Telling the story –
with adult knowing
October 23rd, 20021 marked the 65th anniversary of the Hungarian Revolution. It lasted only twelve days. Yet, it has remained in world history, as a moment in time when the desire for freedom from oppression so outweighed all threat of suppressive power that a nation of intellectuals, factory workers, farmers and even police officers and occupying soldiers united together to overthrow the existing tyranny. What were the causes of the Hungarian Revolution? What was its outcome?
The history of Hungary, as that of other countries in Eastern Europe is a complicated one. Early disenchantment can be traced back to World War I and the Treaty of Trianon, but more recently to World War II. As a country pulled and shuffled between the aggressive German forces to the west and the ever-extending arm of the Soviet Union to the east, Hungary experienced an uncomfortable geographic location. I leave it up to political scientists and historians to work out the vast extenuating details. Most simplistically, as part of the Allies in World War II, the Soviet Union “liberated” the Hungarian people from Nazi Germany. With Soviet support, the Moscow-trained Rákosi Mátyás began to establish a Communist dictatorship. Soviet tanks officially rolled into Hungary in 1948, the year in which I was born.
It was now 1956. In February, Khrushchev denounced the crimes of Stalin. The intellectuals formed a group in Hungary, called “The Petöfi Circle”. They organized meetings to discuss issues and draw up declarations concerning poverty, Russian control, and all unlawful imprisonment including that of the Roman Catholic Church leader, Cardinal Minszenti. They held one famous all-night meeting which brought out thousands of people. During that summer, the discussions continued, becoming widespread in the colleges and in the factories. The Petöfi Circle drew up a series of political demands. The secret police were on the alert. Fearing revolution, Moscow replaced Rákosi with his deputy, Gerö Ernö, in order to contain the growing ideological and political unrest.
On October 23rd the students of Budapest called for a protest march. Tens of thousands came. The secret police fired on the crowd in panic. When the local police arrived to restore order, they were soon won over by the demonstrators, giving up their guns to the crowd.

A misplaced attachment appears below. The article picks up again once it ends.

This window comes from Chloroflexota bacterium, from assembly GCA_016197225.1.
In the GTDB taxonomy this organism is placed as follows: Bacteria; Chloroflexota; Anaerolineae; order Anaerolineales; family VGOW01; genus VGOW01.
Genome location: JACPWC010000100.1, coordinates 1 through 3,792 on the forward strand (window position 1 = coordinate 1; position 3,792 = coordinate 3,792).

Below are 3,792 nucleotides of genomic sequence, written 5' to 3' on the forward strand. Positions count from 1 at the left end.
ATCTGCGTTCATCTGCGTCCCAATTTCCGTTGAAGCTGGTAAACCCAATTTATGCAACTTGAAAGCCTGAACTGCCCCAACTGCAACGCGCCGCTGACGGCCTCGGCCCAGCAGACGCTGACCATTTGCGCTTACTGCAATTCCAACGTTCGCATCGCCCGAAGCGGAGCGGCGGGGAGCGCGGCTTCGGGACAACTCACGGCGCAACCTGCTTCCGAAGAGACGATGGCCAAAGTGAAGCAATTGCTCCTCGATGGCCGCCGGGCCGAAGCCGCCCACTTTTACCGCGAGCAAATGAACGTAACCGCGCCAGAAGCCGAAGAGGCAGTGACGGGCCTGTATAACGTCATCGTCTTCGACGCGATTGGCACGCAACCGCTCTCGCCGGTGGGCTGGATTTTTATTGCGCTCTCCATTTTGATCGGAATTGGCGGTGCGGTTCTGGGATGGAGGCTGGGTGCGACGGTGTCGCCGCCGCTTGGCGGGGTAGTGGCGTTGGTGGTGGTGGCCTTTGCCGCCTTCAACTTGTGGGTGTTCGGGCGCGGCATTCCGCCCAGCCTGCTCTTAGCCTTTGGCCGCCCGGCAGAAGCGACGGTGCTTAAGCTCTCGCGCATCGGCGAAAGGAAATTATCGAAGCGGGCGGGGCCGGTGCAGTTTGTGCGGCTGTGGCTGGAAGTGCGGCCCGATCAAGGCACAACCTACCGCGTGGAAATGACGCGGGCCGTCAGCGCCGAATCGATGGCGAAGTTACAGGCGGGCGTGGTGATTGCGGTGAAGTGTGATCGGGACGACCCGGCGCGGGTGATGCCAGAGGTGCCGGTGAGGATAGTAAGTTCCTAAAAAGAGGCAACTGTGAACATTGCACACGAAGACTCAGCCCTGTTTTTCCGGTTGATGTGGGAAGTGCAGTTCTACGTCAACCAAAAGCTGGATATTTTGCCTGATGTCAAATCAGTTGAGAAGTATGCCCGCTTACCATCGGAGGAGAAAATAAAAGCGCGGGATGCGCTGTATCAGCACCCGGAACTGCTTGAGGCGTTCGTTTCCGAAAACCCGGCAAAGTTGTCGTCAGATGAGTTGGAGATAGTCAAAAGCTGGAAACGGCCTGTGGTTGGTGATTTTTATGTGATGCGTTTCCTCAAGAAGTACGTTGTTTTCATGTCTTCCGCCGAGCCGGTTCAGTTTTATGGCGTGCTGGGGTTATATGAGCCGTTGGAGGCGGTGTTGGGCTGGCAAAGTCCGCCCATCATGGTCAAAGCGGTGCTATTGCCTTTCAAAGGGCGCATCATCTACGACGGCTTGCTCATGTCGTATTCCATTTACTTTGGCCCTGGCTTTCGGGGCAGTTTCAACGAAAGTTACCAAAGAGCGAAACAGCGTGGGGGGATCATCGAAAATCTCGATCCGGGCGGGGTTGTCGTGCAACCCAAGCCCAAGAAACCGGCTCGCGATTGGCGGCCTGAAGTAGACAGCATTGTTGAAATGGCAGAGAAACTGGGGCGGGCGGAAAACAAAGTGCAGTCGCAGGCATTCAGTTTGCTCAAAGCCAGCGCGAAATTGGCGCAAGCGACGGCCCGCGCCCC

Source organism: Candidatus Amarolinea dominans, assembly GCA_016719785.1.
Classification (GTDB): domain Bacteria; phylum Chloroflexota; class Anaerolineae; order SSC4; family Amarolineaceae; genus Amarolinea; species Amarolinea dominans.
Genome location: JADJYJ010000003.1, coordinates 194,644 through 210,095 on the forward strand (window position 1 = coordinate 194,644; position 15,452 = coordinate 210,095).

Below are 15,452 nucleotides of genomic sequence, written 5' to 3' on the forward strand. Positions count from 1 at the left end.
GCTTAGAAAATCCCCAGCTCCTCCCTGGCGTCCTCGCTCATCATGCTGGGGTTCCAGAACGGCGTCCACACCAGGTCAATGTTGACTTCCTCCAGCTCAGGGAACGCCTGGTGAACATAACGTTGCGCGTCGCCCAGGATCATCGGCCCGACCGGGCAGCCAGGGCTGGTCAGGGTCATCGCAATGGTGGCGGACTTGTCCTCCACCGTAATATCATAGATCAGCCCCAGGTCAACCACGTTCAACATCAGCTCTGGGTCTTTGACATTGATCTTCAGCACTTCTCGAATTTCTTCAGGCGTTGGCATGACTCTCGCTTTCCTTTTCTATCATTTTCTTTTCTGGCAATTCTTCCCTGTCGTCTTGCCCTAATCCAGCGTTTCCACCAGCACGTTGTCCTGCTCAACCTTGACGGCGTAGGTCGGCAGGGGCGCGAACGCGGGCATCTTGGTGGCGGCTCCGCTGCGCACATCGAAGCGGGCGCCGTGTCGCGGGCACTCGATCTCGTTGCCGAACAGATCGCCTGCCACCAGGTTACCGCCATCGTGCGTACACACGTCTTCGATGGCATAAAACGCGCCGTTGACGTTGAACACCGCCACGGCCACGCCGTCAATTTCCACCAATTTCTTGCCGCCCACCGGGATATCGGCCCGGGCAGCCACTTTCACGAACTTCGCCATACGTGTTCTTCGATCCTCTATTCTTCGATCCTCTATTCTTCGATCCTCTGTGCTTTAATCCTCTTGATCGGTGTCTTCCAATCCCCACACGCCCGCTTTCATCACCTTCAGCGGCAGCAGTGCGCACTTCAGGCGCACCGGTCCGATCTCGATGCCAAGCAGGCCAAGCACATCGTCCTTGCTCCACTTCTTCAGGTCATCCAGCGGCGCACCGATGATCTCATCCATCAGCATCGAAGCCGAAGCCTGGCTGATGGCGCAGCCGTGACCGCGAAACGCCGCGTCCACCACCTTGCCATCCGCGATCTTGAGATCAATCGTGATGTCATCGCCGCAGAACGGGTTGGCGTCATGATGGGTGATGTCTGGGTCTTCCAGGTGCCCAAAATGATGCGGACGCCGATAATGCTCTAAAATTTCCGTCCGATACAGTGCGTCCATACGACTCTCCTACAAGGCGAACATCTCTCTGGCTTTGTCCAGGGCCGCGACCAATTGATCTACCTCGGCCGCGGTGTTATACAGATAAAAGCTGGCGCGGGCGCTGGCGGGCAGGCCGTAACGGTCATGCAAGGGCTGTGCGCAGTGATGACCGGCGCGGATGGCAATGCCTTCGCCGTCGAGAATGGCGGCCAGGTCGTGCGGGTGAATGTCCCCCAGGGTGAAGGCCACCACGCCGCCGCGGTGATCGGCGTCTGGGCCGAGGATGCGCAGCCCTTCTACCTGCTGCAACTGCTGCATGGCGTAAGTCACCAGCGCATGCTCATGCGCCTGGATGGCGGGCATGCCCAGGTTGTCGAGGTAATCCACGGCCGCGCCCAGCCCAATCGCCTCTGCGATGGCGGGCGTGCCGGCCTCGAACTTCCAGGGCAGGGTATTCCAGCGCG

Demonstrations continued to be held during the following days, across Hungary. My mother and I had been part of the march that had been organized in the city of Pécs. Drapes were drawn on the windows of the apartment buildings where the Russian soldiers lived with their families. Occasionally, you could see one or two faces peering out from behind the curtains. On the way home from school the next day, I walked through my neighbourhood park. A man had been hung dangling from a tree and left there − no doubt as a warning. That week, I saw an ambulance speeding up the hill, on the street across from our home. It halted suddenly and the back door sprung open. Guns fell onto the street. In the distant mountain, resistant gunshots were heard echoing throughout the night.
“Nagy Imre announces Soviet attack on Budapest. Russian forces take over most of the country: airfields, highway junctions, bridges, railway yards. Heavy fighting reported in Csepel and Kobánya. Soviet paratroops in action near Györ. Fighting at Pécs as Hungarian troops resist Soviet efforts to take uranium mines and airfields. Heavy fighting in Budapest. Györ and Sopron fall to the Russians. Fighting continues in all parts of the country and the situation remains confused. New government changes announced from Szolnok. Kádár János becomes Premier….
Repeated free radio broadcasts call for Western help. The Hungarian Writers’ Union appeals for Western aid: ‘To every writer in the world, to all scientists, to all writers’ federations, to all science academies and associations, to the intelligentsia of the world! . . . HELP HUNGARY!’” (From: “Those Heroic Days . . .” Facts about Hungary, Ed. Imre Kovacs New York, Hungarian Committee, 1958, p 88)
A new period of restoration began in Hungary, by taking drastic measures that would restore dictatorial socialism. Reprisals included persecution, removal from public office, disciplinary proceedings, imprisonment, and exile. It is estimated that nearly 4,000 men, women and children died during the Hungarian Revolution. Over 250,000 Hungarians escaped Hungary, as did my parents and I on Christmas Eve, 1956. After four months shelter in various refugee camps in Austria, we arrived at last by ship to Saint John, New Brunswick on Easter Monday, April 22, 1957.
From my 3rd book Echoes of Footsteps